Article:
top-ten-blue.jpg

Ten Reasons Why Office 365 and Azure Made Me a Fan Boy

I recently worked on an on-boarding solution for a customer that was built as a cloud based application using Microsoft Azure and Office 365.  It’s what Microsoft refers to as a provider-hosted app for SharePoint, and it is all the rage these days.  Being a Microsoft developer for about 15 years, I’ve learned to be a little cautious of the newest things being pushed out by the Microsoft marketing machine.  However, after working on very real world challenges using Office 365 and Azure, I think all hubbub is well deserved.

In the on-boarding application, our customer had some very typical requirements that most companies might have including:

  • Public facing internet site where anyone can register and apply for a job
  • Highly complex and very business specific onboarding process
  • Simple and familiar UI for managing applicants from hiring through termination
  • Routing to different queues based on an applicant’s current state
  • Need to support user based events and time based events
  • Need to integrate with external third-party systems during onboarding

In addition to the typical requirements, our customer had some more unique but not uncommon challenges to deal with:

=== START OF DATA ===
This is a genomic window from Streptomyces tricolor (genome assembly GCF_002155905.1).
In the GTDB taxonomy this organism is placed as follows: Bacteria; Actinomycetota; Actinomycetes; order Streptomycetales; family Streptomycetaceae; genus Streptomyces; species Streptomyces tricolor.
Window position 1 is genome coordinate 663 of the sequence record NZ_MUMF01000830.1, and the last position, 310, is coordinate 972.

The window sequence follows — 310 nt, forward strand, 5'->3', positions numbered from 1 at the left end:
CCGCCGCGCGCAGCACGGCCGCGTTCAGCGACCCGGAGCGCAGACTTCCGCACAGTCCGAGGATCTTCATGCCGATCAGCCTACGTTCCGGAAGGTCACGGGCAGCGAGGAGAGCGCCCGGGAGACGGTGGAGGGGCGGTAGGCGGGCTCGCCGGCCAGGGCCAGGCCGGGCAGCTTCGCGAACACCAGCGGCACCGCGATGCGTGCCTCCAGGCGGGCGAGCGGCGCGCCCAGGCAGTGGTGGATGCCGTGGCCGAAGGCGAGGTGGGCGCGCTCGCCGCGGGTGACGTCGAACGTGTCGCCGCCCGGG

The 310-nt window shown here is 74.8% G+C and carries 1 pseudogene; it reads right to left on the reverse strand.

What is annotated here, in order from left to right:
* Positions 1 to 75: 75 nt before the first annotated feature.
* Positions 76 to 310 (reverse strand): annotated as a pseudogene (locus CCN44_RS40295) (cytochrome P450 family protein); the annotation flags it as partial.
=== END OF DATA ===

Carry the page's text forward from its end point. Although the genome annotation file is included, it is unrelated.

• Very small IT staff responsible for supporting many users and technologies
  • Seasonal hiring model with large peaks and then periods of low activity
  • Need to manage seasonal employees individually or in batches
  • Desire to very easily change the workflow process over time

Obviously there are some “off the shelf” products that can handle some of these requirements, but many times they are not as customizable as desired.  Other times they can cost more than a custom solution due to licensing costs over time.  Finally, they may not integrate out of the box with Office 365 where many employees are already doing work.

Since our customer was already using Office 365 for collaboration and Azure for other applications, a provider hosted app was a natural fit for them.  It allowed for the flexibility to satisfy all their requirements, provided the services to be an enabler for their IT Staff and the UI familiarity for their internal stuff.  In the white paper The New Business Operating System: Combining Office 365 and the Microsoft Cloud Ecosystem to Create Business Value I think Pete Skelly summarized it best in the sentence “The New Business Operating System (NBOS) enables businesses to leverage commodity based IT Services and enables customizations to enhance business value.”